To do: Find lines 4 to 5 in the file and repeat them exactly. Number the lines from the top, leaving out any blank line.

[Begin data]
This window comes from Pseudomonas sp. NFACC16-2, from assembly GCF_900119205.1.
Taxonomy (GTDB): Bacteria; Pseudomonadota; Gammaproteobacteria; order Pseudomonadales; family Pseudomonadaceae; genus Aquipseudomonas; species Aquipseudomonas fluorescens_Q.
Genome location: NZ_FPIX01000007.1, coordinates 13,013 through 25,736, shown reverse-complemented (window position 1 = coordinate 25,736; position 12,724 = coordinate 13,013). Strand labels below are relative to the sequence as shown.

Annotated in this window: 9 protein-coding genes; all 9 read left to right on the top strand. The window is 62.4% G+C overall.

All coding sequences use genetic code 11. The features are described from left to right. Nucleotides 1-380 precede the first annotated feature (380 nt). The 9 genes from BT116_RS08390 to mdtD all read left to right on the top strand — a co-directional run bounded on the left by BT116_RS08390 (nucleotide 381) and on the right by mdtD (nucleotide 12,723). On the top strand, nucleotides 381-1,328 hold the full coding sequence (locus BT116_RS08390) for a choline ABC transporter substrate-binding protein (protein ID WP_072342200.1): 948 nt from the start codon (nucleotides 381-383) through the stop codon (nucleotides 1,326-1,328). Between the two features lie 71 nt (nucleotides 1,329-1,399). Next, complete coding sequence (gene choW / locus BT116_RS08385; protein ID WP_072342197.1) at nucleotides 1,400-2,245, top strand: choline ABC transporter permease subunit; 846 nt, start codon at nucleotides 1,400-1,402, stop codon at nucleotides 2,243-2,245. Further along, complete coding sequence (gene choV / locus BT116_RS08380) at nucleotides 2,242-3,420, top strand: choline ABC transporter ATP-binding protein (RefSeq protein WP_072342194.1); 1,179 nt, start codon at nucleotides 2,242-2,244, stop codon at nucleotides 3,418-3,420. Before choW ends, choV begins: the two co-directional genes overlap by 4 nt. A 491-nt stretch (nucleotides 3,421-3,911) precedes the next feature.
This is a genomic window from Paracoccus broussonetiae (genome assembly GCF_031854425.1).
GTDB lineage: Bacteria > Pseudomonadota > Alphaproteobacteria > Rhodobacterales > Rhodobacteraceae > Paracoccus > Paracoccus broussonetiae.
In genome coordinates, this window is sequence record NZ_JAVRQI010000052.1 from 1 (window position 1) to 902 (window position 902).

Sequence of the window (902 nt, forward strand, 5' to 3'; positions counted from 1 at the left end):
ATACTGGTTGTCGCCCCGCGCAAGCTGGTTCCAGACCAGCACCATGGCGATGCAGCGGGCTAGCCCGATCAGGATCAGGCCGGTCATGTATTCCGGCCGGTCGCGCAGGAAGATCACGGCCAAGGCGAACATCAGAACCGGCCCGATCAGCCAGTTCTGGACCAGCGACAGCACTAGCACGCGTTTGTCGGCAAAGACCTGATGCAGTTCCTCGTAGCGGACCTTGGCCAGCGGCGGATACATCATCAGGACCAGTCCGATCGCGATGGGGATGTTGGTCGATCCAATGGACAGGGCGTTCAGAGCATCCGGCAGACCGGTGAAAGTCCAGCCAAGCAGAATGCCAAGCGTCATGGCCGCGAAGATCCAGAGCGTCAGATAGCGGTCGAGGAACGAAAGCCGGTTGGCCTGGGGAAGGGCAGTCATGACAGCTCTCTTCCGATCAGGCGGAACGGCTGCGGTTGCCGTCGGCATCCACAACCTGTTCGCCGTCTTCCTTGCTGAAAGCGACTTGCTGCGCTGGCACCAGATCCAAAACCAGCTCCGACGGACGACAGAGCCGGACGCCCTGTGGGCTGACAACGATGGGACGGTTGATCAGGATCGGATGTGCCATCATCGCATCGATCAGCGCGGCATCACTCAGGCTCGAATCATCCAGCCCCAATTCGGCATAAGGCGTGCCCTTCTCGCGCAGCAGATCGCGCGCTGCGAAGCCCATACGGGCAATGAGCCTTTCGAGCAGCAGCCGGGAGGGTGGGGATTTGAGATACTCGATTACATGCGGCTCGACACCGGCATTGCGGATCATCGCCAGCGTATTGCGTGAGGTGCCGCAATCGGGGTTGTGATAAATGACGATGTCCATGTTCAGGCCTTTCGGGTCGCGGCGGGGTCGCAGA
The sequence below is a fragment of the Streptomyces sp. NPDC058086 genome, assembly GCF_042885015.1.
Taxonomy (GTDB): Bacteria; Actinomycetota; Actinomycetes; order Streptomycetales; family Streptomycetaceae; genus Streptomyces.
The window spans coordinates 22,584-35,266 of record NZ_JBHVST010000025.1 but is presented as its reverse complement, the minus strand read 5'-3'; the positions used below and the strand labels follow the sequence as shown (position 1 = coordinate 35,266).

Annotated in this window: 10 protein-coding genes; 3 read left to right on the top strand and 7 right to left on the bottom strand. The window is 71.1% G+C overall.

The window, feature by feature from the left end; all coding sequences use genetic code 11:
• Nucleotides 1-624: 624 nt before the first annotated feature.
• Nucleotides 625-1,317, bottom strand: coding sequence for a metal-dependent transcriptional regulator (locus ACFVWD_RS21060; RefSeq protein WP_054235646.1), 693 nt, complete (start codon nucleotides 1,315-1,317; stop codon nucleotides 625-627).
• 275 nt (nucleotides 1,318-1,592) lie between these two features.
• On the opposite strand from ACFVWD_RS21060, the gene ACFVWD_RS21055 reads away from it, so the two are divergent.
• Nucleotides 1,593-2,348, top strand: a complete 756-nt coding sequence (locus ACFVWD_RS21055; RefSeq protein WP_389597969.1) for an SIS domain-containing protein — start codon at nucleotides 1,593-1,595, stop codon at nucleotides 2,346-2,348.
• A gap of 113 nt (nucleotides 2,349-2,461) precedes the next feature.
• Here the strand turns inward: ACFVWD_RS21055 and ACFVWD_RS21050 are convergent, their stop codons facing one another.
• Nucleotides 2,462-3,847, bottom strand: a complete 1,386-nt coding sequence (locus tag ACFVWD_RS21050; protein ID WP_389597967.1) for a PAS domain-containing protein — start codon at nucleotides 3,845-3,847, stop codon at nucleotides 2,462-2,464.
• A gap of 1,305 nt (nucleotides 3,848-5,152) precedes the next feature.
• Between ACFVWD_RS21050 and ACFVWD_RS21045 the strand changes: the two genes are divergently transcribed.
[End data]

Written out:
Annotated in this window: 9 protein-coding genes; all 9 read left to right on the top strand. The window is 62.4% G+C overall.

All coding sequences use genetic code 11. The features are described from left to right. Nucleotides 1-380 precede the first annotated feature (380 nt). The 9 genes from BT116_RS08390 to mdtD all read left to right on the top strand — a co-directional run bounded on the left by BT116_RS08390 (nucleotide 381) and on the right by mdtD (nucleotide 12,723). On the top strand, nucleotides 381-1,328 hold the full coding sequence (locus BT116_RS08390) for a choline ABC transporter substrate-binding protein (protein ID WP_072342200.1): 948 nt from the start codon (nucleotides 381-383) through the stop codon (nucleotides 1,326-1,328). Between the two features lie 71 nt (nucleotides 1,329-1,399). Next, complete coding sequence (gene choW / locus BT116_RS08385; protein ID WP_072342197.1) at nucleotides 1,400-2,245, top strand: choline ABC transporter permease subunit; 846 nt, start codon at nucleotides 1,400-1,402, stop codon at nucleotides 2,243-2,245. Further along, complete coding sequence (gene choV / locus BT116_RS08380) at nucleotides 2,242-3,420, top strand: choline ABC transporter ATP-binding protein (RefSeq protein WP_072342194.1); 1,179 nt, start codon at nucleotides 2,242-2,244, stop codon at nucleotides 3,418-3,420. Before choW ends, choV begins: the two co-directional genes overlap by 4 nt. A 491-nt stretch (nucleotides 3,421-3,911) precedes the next feature.